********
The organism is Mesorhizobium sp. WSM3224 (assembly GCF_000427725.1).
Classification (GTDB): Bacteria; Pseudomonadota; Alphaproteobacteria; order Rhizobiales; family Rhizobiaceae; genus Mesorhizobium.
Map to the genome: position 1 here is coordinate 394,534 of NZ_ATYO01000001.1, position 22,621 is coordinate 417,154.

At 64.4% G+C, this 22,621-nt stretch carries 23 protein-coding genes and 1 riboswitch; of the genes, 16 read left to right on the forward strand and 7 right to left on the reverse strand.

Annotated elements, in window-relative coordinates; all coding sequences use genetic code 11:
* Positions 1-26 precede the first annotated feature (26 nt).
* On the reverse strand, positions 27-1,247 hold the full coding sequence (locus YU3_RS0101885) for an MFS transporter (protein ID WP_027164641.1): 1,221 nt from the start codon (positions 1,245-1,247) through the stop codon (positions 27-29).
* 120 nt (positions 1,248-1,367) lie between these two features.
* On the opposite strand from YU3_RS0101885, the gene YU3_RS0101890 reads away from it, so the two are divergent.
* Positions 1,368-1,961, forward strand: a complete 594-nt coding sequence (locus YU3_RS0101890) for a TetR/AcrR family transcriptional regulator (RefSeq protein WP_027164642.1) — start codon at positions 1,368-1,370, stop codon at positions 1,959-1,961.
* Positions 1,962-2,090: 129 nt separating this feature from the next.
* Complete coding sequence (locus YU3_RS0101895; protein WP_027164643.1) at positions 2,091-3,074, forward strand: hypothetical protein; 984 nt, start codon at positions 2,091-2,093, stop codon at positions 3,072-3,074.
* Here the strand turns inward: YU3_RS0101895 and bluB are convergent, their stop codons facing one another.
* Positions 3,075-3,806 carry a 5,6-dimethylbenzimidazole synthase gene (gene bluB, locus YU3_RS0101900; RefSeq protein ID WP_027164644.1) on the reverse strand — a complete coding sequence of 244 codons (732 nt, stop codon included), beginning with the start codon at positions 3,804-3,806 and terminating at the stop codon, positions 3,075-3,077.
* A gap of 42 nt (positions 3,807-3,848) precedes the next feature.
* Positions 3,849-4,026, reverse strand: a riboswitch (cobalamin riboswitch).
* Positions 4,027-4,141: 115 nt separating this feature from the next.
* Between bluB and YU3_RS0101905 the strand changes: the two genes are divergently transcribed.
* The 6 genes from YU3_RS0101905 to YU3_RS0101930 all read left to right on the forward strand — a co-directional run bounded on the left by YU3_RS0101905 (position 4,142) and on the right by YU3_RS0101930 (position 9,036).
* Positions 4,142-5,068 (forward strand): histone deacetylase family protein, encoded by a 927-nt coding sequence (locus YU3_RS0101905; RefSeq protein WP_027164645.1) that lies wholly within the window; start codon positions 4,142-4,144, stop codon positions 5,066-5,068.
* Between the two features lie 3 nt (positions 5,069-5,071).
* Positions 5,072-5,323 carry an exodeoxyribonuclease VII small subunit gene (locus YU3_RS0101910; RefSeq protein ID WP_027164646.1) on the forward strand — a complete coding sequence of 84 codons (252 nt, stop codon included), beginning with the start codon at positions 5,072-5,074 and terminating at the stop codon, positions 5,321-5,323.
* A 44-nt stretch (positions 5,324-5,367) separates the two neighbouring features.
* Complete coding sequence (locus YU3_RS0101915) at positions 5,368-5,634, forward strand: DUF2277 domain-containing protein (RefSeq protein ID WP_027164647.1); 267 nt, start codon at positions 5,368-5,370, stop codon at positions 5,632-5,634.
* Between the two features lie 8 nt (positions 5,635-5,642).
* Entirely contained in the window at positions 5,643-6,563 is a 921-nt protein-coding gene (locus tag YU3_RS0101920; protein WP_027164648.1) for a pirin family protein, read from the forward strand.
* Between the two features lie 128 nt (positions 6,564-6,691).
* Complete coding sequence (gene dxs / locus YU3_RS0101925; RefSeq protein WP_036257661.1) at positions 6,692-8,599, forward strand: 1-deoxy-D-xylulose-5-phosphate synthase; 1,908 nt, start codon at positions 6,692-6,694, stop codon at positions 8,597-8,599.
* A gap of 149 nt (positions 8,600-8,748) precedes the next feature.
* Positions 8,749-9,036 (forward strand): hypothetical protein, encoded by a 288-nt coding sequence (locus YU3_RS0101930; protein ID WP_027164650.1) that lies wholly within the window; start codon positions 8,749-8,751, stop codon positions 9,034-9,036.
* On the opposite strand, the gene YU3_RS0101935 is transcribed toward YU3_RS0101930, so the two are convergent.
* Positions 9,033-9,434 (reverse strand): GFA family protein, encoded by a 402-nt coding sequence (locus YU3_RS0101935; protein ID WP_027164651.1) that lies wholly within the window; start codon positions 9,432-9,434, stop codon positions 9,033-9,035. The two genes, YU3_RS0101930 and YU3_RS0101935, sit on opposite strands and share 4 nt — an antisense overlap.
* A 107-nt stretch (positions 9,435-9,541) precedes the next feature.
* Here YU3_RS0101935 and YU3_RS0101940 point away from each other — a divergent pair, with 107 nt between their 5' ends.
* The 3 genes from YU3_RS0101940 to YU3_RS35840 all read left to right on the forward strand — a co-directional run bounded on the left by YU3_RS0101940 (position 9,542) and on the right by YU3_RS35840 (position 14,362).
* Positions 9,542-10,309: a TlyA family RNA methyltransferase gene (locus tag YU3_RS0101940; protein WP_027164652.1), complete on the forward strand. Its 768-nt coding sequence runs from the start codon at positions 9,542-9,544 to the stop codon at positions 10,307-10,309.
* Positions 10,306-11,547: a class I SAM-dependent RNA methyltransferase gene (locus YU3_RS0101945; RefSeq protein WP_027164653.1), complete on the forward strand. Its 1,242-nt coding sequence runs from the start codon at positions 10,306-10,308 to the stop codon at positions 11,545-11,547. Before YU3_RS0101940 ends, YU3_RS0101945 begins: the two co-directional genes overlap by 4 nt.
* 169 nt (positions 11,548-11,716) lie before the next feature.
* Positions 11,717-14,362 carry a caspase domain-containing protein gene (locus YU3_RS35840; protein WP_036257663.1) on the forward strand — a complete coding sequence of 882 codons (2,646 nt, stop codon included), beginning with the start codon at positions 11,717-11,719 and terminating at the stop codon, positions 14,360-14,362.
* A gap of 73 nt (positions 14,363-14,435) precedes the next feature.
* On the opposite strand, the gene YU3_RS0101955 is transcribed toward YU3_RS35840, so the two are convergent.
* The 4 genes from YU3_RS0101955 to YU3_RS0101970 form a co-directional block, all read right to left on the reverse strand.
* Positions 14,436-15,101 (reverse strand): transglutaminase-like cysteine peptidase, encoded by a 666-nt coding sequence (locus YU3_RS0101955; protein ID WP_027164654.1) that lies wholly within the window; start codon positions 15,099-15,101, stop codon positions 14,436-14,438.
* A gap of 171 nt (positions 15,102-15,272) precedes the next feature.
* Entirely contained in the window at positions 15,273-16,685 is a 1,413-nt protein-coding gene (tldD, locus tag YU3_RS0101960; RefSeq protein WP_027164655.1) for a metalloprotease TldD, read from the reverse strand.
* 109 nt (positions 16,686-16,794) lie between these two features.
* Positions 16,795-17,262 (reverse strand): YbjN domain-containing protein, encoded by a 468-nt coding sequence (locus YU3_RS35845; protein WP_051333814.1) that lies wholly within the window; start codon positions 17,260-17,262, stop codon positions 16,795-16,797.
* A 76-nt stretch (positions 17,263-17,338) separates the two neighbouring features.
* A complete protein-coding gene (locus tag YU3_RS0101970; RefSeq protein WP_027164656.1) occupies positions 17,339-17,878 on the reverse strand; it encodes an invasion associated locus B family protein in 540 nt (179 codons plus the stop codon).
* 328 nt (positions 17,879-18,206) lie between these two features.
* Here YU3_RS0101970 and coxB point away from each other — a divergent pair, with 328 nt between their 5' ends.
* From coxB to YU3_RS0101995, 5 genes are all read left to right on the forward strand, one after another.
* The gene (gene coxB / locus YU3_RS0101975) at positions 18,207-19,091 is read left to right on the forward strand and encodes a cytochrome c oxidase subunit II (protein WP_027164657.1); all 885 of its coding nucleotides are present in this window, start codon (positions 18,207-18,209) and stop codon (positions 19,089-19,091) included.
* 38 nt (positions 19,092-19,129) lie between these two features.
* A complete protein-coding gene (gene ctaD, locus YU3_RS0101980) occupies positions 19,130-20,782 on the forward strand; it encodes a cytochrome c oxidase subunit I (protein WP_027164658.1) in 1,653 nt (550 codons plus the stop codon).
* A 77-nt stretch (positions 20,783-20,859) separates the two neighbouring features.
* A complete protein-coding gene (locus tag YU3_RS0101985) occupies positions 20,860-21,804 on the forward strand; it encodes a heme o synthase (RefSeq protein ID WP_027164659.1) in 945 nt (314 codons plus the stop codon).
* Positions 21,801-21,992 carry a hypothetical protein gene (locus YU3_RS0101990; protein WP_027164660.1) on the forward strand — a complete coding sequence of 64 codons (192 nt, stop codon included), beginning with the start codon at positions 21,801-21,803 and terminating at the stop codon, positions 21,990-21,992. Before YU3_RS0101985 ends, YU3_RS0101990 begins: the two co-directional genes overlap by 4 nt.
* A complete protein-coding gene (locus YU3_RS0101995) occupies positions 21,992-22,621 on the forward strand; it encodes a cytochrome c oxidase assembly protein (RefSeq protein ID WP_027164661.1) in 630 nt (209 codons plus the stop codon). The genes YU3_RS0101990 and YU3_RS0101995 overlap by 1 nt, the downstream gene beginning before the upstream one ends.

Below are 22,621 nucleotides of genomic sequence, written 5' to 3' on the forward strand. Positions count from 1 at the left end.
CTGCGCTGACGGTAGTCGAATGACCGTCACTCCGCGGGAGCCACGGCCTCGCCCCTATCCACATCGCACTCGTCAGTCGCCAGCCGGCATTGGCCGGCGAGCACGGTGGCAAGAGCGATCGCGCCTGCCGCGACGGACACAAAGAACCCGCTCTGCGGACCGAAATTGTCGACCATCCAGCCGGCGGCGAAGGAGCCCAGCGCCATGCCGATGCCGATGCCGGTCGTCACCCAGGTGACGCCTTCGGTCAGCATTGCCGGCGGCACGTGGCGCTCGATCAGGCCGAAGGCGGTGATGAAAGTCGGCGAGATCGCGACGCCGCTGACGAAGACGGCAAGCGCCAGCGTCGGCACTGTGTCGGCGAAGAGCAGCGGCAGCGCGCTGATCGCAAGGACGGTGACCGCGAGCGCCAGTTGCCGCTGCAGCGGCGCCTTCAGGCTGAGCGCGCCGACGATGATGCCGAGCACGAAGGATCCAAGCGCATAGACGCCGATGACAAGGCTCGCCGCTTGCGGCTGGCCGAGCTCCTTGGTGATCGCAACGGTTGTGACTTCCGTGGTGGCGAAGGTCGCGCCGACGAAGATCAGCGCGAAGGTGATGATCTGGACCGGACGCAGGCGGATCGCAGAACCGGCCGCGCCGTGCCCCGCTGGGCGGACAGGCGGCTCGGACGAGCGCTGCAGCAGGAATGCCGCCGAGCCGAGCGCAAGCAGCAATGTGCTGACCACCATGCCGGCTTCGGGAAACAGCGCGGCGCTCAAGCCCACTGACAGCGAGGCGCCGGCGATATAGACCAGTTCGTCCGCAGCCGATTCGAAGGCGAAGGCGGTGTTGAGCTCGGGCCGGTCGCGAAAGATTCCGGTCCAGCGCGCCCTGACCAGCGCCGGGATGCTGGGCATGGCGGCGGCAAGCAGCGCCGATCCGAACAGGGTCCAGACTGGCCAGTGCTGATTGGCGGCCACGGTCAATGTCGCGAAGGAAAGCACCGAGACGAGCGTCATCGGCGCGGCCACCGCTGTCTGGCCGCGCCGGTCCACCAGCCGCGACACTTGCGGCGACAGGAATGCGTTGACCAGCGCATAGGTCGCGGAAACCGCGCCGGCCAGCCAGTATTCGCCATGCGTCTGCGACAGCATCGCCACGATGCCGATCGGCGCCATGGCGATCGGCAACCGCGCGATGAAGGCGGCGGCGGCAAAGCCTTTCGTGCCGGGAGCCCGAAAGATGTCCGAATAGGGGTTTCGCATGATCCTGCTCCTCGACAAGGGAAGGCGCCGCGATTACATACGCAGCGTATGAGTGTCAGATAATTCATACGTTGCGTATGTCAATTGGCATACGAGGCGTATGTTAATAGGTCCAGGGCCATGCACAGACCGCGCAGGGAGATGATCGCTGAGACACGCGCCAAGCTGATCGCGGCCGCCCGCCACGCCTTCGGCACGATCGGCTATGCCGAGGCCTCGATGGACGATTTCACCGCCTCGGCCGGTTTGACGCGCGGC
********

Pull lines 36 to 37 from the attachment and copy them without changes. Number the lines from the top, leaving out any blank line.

* Positions 9,542-10,309: a TlyA family RNA methyltransferase gene (locus tag YU3_RS0101940; protein WP_027164652.1), complete on the forward strand. Its 768-nt coding sequence runs from the start codon at positions 9,542-9,544 to the stop codon at positions 10,307-10,309.
* Positions 10,306-11,547: a class I SAM-dependent RNA methyltransferase gene (locus YU3_RS0101945; RefSeq protein WP_027164653.1), complete on the forward strand. Its 1,242-nt coding sequence runs from the start codon at positions 10,306-10,308 to the stop codon at positions 11,545-11,547. Before YU3_RS0101940 ends, YU3_RS0101945 begins: the two co-directional genes overlap by 4 nt.